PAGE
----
Neal Pollack in The Times on self-publishing: ‘Many thousands of years ago, when I was still a whelpish newspaper reporter in Chicago, I did a short profile of a retired television repairman who’d written a memoir entitled “The Perilous Life of Boris B. Gursky.” As a boy in Ukraine, Gursky said, he was stepped on by a horse; when he was a young man in Mexico, his stepfather had tried to murder him; and when he was a middle-aged man in Chicago, his ex-wife had clawed his face with her fingernails and threatened him with a loaded pistol. Most perilously, Gursky suffered from prostate cancer. He wrote, “My body had become so sensitive from staying too long in an environment surrounded with radiation from television sets.” The book clocked in at fewer than 150 pages. Gursky produced it through a vanity press that he’d seen advertised in Writer’s Digest. They sent him a booklet containing a few basic editorial instructions and charged him $10,000. He mailed copies to the Elgin, Ill., public library, the White House and everyone in the United States who shared his last name. Such was the state of self-publishing in 1995.’
‘It’s unlikely that such riches will reach me, but I’ve decided to give self-publishing a try myself. It seems to be what the kids and Barry Eisler are doing. Within a month or so, I’ll finish the first draft of a short novel. Sometime soon after, I plan to release it as an e-book, and there may be a limited-edition print run. We’ll see what happens from there.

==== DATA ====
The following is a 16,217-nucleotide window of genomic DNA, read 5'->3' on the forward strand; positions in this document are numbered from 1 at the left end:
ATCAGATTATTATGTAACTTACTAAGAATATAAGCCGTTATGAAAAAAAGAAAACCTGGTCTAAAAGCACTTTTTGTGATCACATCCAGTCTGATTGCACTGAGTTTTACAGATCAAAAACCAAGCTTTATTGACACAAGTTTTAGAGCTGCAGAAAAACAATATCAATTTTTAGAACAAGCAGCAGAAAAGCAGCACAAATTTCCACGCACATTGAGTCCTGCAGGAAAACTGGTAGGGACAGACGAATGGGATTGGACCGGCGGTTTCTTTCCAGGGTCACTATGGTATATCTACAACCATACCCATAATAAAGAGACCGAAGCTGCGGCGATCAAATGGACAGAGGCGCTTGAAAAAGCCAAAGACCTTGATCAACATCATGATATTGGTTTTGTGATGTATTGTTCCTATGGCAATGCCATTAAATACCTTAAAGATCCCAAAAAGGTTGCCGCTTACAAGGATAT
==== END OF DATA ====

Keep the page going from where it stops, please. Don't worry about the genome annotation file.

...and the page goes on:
I wouldn’t necessarily recommend this to a first-time author. A self-published book is almost certainly going to end up on the digital slush pile, with fewer readers than the average blog post. But for a writer like me, which is to say, most working writers — midcareer, midlist, middle-aged, more or less middlebrow, and somewhat Internet savvy — self-publishing seems to make a lot of sense at this point.’
I sympathize with Mr. Pollack, but his decision says more about the state of the publishing industry than about the economics of self-publishing.
Here is more about Mr. Pollack’s book: ‘My self-published product may not be the easiest proposition for mainstream publishers. It will be short, it’s about Jews and basketball and bumbling fascists, doesn’t involve teenage vampire sex or the Knights Templars, and wouldn’t be likely to sustain a $9.99 download price, which is the low end of what publishers are charging now for new e-books. Here are the economics: I’m going to charge five bucks, or $4.99 a download.’
Jews, basketball and bumbling fascists for $4.99 – I would say it’s a bargain, I’m going to download the book.